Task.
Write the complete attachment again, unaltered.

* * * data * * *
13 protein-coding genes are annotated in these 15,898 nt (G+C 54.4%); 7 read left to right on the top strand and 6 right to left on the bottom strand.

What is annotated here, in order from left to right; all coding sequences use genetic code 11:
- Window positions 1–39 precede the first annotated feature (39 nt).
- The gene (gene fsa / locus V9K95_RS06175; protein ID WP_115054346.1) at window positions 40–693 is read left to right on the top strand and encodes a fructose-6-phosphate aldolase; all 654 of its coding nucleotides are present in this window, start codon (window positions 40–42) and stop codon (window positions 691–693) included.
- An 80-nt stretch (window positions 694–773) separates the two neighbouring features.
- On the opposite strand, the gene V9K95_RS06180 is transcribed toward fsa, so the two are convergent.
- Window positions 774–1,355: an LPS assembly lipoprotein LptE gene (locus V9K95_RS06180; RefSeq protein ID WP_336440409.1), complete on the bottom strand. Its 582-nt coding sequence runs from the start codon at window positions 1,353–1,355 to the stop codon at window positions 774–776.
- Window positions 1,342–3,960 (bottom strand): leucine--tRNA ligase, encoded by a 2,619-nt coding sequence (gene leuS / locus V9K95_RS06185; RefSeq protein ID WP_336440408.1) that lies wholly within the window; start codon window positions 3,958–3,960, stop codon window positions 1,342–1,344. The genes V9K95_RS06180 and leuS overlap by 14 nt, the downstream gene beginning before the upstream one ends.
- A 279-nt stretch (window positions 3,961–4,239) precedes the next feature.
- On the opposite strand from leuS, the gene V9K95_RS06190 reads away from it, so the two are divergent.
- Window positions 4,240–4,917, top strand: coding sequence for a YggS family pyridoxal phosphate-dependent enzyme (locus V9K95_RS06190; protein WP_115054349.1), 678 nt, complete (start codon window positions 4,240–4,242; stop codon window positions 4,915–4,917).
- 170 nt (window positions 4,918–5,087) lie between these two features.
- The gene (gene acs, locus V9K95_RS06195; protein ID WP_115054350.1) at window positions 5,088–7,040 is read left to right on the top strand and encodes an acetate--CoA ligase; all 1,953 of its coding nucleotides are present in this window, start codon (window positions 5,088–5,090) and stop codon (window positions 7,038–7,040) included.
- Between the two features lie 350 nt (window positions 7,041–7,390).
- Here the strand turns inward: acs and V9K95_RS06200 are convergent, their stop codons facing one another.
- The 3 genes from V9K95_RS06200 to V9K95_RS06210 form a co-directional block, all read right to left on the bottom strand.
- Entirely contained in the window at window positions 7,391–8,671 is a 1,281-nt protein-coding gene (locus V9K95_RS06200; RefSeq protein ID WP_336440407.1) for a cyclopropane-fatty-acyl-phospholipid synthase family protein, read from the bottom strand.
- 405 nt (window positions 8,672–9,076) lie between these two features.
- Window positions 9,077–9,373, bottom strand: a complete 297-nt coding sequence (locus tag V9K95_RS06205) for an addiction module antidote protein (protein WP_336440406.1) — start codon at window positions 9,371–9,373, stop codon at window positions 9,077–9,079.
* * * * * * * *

13 protein-coding genes are annotated in these 15,898 nt (G+C 54.4%); 7 read left to right on the top strand and 6 right to left on the bottom strand.

What is annotated here, in order from left to right; all coding sequences use genetic code 11:
- Window positions 1–39 precede the first annotated feature (39 nt).
- The gene (gene fsa / locus V9K95_RS06175; protein ID WP_115054346.1) at window positions 40–693 is read left to right on the top strand and encodes a fructose-6-phosphate aldolase; all 654 of its coding nucleotides are present in this window, start codon (window positions 40–42) and stop codon (window positions 691–693) included.
- An 80-nt stretch (window positions 694–773) separates the two neighbouring features.
- On the opposite strand, the gene V9K95_RS06180 is transcribed toward fsa, so the two are convergent.
- Window positions 774–1,355: an LPS assembly lipoprotein LptE gene (locus V9K95_RS06180; RefSeq protein ID WP_336440409.1), complete on the bottom strand. Its 582-nt coding sequence runs from the start codon at window positions 1,353–1,355 to the stop codon at window positions 774–776.
- Window positions 1,342–3,960 (bottom strand): leucine--tRNA ligase, encoded by a 2,619-nt coding sequence (gene leuS / locus V9K95_RS06185; RefSeq protein ID WP_336440408.1) that lies wholly within the window; start codon window positions 3,958–3,960, stop codon window positions 1,342–1,344. The genes V9K95_RS06180 and leuS overlap by 14 nt, the downstream gene beginning before the upstream one ends.
- A 279-nt stretch (window positions 3,961–4,239) precedes the next feature.
- On the opposite strand from leuS, the gene V9K95_RS06190 reads away from it, so the two are divergent.
- Window positions 4,240–4,917, top strand: coding sequence for a YggS family pyridoxal phosphate-dependent enzyme (locus V9K95_RS06190; protein WP_115054349.1), 678 nt, complete (start codon window positions 4,240–4,242; stop codon window positions 4,915–4,917).
- 170 nt (window positions 4,918–5,087) lie between these two features.
- The gene (gene acs, locus V9K95_RS06195; protein ID WP_115054350.1) at window positions 5,088–7,040 is read left to right on the top strand and encodes an acetate--CoA ligase; all 1,953 of its coding nucleotides are present in this window, start codon (window positions 5,088–5,090) and stop codon (window positions 7,038–7,040) included.
- Between the two features lie 350 nt (window positions 7,041–7,390).
- Here the strand turns inward: acs and V9K95_RS06200 are convergent, their stop codons facing one another.
- The 3 genes from V9K95_RS06200 to V9K95_RS06210 form a co-directional block, all read right to left on the bottom strand.
- Entirely contained in the window at window positions 7,391–8,671 is a 1,281-nt protein-coding gene (locus V9K95_RS06200; RefSeq protein ID WP_336440407.1) for a cyclopropane-fatty-acyl-phospholipid synthase family protein, read from the bottom strand.
- 405 nt (window positions 8,672–9,076) lie between these two features.
- Window positions 9,077–9,373, bottom strand: a complete 297-nt coding sequence (locus tag V9K95_RS06205) for an addiction module antidote protein (protein WP_336440406.1) — start codon at window positions 9,371–9,373, stop codon at window positions 9,077–9,079.